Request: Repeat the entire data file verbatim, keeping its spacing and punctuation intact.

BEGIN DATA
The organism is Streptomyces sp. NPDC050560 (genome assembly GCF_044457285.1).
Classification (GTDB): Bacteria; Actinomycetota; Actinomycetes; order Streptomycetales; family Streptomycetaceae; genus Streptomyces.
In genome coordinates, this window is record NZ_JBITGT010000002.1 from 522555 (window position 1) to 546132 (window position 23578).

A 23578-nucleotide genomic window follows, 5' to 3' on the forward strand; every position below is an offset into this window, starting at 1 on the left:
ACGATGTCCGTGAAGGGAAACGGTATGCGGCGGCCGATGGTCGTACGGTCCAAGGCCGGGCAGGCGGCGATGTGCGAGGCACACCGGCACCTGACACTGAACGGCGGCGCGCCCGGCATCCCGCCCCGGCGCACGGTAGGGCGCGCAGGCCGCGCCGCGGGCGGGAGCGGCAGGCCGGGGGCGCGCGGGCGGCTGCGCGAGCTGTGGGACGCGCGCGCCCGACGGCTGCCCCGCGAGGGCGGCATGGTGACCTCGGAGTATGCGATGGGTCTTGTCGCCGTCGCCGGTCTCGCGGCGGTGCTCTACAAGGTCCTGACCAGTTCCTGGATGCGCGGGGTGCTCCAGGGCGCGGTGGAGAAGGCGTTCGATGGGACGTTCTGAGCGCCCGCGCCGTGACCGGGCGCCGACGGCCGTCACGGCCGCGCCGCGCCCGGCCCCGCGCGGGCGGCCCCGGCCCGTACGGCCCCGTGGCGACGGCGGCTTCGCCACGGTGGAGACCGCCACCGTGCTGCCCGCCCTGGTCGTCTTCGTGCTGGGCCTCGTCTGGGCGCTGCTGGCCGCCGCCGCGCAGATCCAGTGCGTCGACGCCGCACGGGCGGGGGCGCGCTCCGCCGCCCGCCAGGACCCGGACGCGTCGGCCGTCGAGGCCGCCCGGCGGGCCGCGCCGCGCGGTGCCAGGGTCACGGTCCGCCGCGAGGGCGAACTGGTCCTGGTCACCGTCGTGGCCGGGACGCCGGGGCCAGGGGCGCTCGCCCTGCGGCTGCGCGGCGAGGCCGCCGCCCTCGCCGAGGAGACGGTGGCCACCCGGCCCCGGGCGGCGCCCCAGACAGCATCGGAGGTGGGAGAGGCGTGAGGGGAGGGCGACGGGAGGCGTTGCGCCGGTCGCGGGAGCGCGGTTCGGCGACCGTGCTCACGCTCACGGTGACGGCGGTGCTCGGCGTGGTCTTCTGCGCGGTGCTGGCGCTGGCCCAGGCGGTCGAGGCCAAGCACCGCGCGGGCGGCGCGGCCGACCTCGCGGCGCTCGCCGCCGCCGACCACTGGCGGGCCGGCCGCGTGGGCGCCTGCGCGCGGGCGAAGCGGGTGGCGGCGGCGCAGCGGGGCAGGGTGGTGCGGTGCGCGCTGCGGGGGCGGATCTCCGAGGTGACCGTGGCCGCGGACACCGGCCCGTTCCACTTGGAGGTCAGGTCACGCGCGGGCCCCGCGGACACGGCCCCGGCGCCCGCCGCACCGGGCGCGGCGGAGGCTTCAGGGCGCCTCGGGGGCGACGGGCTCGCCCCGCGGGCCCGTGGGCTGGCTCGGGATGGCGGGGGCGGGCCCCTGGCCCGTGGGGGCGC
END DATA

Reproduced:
The organism is Streptomyces sp. NPDC050560 (genome assembly GCF_044457285.1).
Classification (GTDB): Bacteria; Actinomycetota; Actinomycetes; order Streptomycetales; family Streptomycetaceae; genus Streptomyces.
In genome coordinates, this window is record NZ_JBITGT010000002.1 from 522555 (window position 1) to 546132 (window position 23578).

A 23578-nucleotide genomic window follows, 5' to 3' on the forward strand; every position below is an offset into this window, starting at 1 on the left:
ACGATGTCCGTGAAGGGAAACGGTATGCGGCGGCCGATGGTCGTACGGTCCAAGGCCGGGCAGGCGGCGATGTGCGAGGCACACCGGCACCTGACACTGAACGGCGGCGCGCCCGGCATCCCGCCCCGGCGCACGGTAGGGCGCGCAGGCCGCGCCGCGGGCGGGAGCGGCAGGCCGGGGGCGCGCGGGCGGCTGCGCGAGCTGTGGGACGCGCGCGCCCGACGGCTGCCCCGCGAGGGCGGCATGGTGACCTCGGAGTATGCGATGGGTCTTGTCGCCGTCGCCGGTCTCGCGGCGGTGCTCTACAAGGTCCTGACCAGTTCCTGGATGCGCGGGGTGCTCCAGGGCGCGGTGGAGAAGGCGTTCGATGGGACGTTCTGAGCGCCCGCGCCGTGACCGGGCGCCGACGGCCGTCACGGCCGCGCCGCGCCCGGCCCCGCGCGGGCGGCCCCGGCCCGTACGGCCCCGTGGCGACGGCGGCTTCGCCACGGTGGAGACCGCCACCGTGCTGCCCGCCCTGGTCGTCTTCGTGCTGGGCCTCGTCTGGGCGCTGCTGGCCGCCGCCGCGCAGATCCAGTGCGTCGACGCCGCACGGGCGGGGGCGCGCTCCGCCGCCCGCCAGGACCCGGACGCGTCGGCCGTCGAGGCCGCCCGGCGGGCCGCGCCGCGCGGTGCCAGGGTCACGGTCCGCCGCGAGGGCGAACTGGTCCTGGTCACCGTCGTGGCCGGGACGCCGGGGCCAGGGGCGCTCGCCCTGCGGCTGCGCGGCGAGGCCGCCGCCCTCGCCGAGGAGACGGTGGCCACCCGGCCCCGGGCGGCGCCCCAGACAGCATCGGAGGTGGGAGAGGCGTGAGGGGAGGGCGACGGGAGGCGTTGCGCCGGTCGCGGGAGCGCGGTTCGGCGACCGTGCTCACGCTCACGGTGACGGCGGTGCTCGGCGTGGTCTTCTGCGCGGTGCTGGCGCTGGCCCAGGCGGTCGAGGCCAAGCACCGCGCGGGCGGCGCGGCCGACCTCGCGGCGCTCGCCGCCGCCGACCACTGGCGGGCCGGCCGCGTGGGCGCCTGCGCGCGGGCGAAGCGGGTGGCGGCGGCGCAGCGGGGCAGGGTGGTGCGGTGCGCGCTGCGGGGGCGGATCTCCGAGGTGACCGTGGCCGCGGACACCGGCCCGTTCCACTTGGAGGTCAGGTCACGCGCGGGCCCCGCGGACACGGCCCCGGCGCCCGCCGCACCGGGCGCGGCGGAGGCTTCAGGGCGCCTCGGGGGCGACGGGCTCGCCCCGCGGGCCCGTGGGCTGGCTCGGGATGGCGGGGGCGGGCCCCTGGCCCGTGGGGGCGC